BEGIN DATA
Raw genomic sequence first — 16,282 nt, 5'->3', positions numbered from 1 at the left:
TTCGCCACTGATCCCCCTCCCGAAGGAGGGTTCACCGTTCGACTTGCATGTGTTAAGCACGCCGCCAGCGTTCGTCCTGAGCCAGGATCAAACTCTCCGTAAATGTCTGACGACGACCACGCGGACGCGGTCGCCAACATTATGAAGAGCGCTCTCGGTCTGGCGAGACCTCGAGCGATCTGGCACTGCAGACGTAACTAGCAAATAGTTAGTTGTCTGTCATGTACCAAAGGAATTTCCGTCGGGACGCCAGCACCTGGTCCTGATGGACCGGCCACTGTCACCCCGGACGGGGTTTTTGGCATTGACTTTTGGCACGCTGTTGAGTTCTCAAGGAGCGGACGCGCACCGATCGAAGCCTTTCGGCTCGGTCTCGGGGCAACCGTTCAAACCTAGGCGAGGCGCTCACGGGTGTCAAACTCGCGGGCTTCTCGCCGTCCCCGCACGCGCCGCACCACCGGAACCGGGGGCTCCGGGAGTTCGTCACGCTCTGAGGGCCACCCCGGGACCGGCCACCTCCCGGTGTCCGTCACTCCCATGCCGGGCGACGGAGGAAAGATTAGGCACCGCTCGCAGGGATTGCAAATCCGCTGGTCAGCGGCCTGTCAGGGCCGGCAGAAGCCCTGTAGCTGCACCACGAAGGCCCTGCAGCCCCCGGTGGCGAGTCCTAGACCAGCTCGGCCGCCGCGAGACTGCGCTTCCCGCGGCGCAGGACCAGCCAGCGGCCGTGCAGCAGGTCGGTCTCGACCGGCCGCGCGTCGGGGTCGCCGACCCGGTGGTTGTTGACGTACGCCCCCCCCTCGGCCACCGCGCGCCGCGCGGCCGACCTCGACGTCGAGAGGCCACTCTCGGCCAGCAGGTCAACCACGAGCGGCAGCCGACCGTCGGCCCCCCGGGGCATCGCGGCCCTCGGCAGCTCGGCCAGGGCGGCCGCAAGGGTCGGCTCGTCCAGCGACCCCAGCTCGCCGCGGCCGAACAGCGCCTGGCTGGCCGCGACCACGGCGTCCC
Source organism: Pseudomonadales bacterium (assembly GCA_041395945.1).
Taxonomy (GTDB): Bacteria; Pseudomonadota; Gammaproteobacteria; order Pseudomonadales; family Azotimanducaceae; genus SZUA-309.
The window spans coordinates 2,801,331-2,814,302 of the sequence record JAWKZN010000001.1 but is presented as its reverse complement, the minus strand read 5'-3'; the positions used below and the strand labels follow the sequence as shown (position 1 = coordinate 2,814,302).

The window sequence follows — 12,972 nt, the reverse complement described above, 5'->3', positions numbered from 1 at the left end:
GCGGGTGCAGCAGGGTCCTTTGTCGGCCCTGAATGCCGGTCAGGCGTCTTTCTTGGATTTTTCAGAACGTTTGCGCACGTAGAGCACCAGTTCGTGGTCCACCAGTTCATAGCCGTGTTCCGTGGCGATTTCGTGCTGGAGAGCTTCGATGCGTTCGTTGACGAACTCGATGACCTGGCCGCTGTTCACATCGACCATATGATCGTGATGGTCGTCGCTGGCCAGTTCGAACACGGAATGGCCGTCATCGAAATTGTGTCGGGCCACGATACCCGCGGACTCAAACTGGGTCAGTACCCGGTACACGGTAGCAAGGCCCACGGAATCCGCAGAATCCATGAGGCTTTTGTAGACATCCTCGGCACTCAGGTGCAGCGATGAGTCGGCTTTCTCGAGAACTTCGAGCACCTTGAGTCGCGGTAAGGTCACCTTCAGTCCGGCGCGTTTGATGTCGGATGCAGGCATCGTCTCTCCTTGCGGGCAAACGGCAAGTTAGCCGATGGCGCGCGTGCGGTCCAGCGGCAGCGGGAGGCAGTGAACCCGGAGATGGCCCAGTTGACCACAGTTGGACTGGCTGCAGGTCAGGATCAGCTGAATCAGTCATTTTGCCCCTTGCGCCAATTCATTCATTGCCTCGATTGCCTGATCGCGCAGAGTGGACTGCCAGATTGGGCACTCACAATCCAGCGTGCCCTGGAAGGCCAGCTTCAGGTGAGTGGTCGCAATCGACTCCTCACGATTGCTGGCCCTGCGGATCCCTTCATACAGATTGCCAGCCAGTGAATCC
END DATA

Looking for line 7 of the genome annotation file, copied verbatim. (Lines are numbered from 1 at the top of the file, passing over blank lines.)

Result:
GCGGGTGCAGCAGGGTCCTTTGTCGGCCCTGAATGCCGGTCAGGCGTCTTTCTTGGATTTTTCAGAACGTTTGCGCACGTAGAGCACCAGTTCGTGGTCCACCAGTTCATAGCCGTGTTCCGTGGCGATTTCGTGCTGGAGAGCTTCGATGCGTTCGTTGACGAACTCGATGACCTGGCCGCTGTTCACATCGACCATATGATCGTGATGGTCGTCGCTGGCCAGTTCGAACACGGAATGGCCGTCATCGAAATTGTGTCGGGCCACGATACCCGCGGACTCAAACTGGGTCAGTACCCGGTACACGGTAGCAAGGCCCACGGAATCCGCAGAATCCATGAGGCTTTTGTAGACATCCTCGGCACTCAGGTGCAGCGATGAGTCGGCTTTCTCGAGAACTTCGAGCACCTTGAGTCGCGGTAAGGTCACCTTCAGTCCGGCGCGTTTGATGTCGGATGCAGGCATCGTCTCTCCTTGCGGGCAAACGGCAAGTTAGCCGATGGCGCGCGTGCGGTCCAGCGGCAGCGGGAGGCAGTGAACCCGGAGATGGCCCAGTTGACCACAGTTGGACTGGCTGCAGGTCAGGATCAGCTGAATCAGTCATTTTGCCCCTTGCGCCAATTCATTCATTGCCTCGATTGCCTGATCGCGCAGAGTGGACTGCCAGATTGGGCACTCACAATCCAGCGTGCCCTGGAAGGCCAGCTTCAGGTGAGTGGTCGCAATCGACTCCTCACGATTGCTGGCCCTGCGGATCCCTTCATACAGATTGCCAGCCAGTGAATCC